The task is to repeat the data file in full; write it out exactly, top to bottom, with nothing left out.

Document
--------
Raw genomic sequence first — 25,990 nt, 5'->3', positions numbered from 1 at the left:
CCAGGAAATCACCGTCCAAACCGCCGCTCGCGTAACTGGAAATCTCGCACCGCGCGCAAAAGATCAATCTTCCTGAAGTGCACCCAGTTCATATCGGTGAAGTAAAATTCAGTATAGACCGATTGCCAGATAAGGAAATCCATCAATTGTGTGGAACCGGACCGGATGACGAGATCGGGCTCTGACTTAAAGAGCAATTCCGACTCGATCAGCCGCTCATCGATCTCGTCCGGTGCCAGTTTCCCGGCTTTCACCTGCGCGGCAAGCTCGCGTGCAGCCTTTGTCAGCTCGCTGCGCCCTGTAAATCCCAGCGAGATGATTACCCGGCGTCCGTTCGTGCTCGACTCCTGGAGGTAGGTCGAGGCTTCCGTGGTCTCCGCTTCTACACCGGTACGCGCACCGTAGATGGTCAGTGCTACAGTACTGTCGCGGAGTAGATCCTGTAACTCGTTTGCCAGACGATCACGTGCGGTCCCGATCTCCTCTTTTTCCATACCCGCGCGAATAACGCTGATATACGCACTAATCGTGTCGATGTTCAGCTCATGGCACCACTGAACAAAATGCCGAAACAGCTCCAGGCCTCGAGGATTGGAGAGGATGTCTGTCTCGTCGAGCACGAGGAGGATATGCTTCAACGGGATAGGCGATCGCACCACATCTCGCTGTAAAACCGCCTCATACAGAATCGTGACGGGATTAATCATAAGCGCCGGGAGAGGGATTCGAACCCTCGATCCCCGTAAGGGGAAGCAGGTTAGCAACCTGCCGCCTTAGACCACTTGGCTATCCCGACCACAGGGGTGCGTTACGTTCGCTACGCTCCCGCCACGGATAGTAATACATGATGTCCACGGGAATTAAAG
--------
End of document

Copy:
Raw genomic sequence first — 25,990 nt, 5'->3', positions numbered from 1 at the left:
CCAGGAAATCACCGTCCAAACCGCCGCTCGCGTAACTGGAAATCTCGCACCGCGCGCAAAAGATCAATCTTCCTGAAGTGCACCCAGTTCATATCGGTGAAGTAAAATTCAGTATAGACCGATTGCCAGATAAGGAAATCCATCAATTGTGTGGAACCGGACCGGATGACGAGATCGGGCTCTGACTTAAAGAGCAATTCCGACTCGATCAGCCGCTCATCGATCTCGTCCGGTGCCAGTTTCCCGGCTTTCACCTGCGCGGCAAGCTCGCGTGCAGCCTTTGTCAGCTCGCTGCGCCCTGTAAATCCCAGCGAGATGATTACCCGGCGTCCGTTCGTGCTCGACTCCTGGAGGTAGGTCGAGGCTTCCGTGGTCTCCGCTTCTACACCGGTACGCGCACCGTAGATGGTCAGTGCTACAGTACTGTCGCGGAGTAGATCCTGTAACTCGTTTGCCAGACGATCACGTGCGGTCCCGATCTCCTCTTTTTCCATACCCGCGCGAATAACGCTGATATACGCACTAATCGTGTCGATGTTCAGCTCATGGCACCACTGAACAAAATGCCGAAACAGCTCCAGGCCTCGAGGATTGGAGAGGATGTCTGTCTCGTCGAGCACGAGGAGGATATGCTTCAACGGGATAGGCGATCGCACCACATCTCGCTGTAAAACCGCCTCATACAGAATCGTGACGGGATTAATCATAAGCGCCGGGAGAGGGATTCGAACCCTCGATCCCCGTAAGGGGAAGCAGGTTAGCAACCTGCCGCCTTAGACCACTTGGCTATCCCGACCACAGGGGTGCGTTACGTTCGCTACGCTCCCGCCACGGATAGTAATACATGATGTCCACGGGAATTAAAG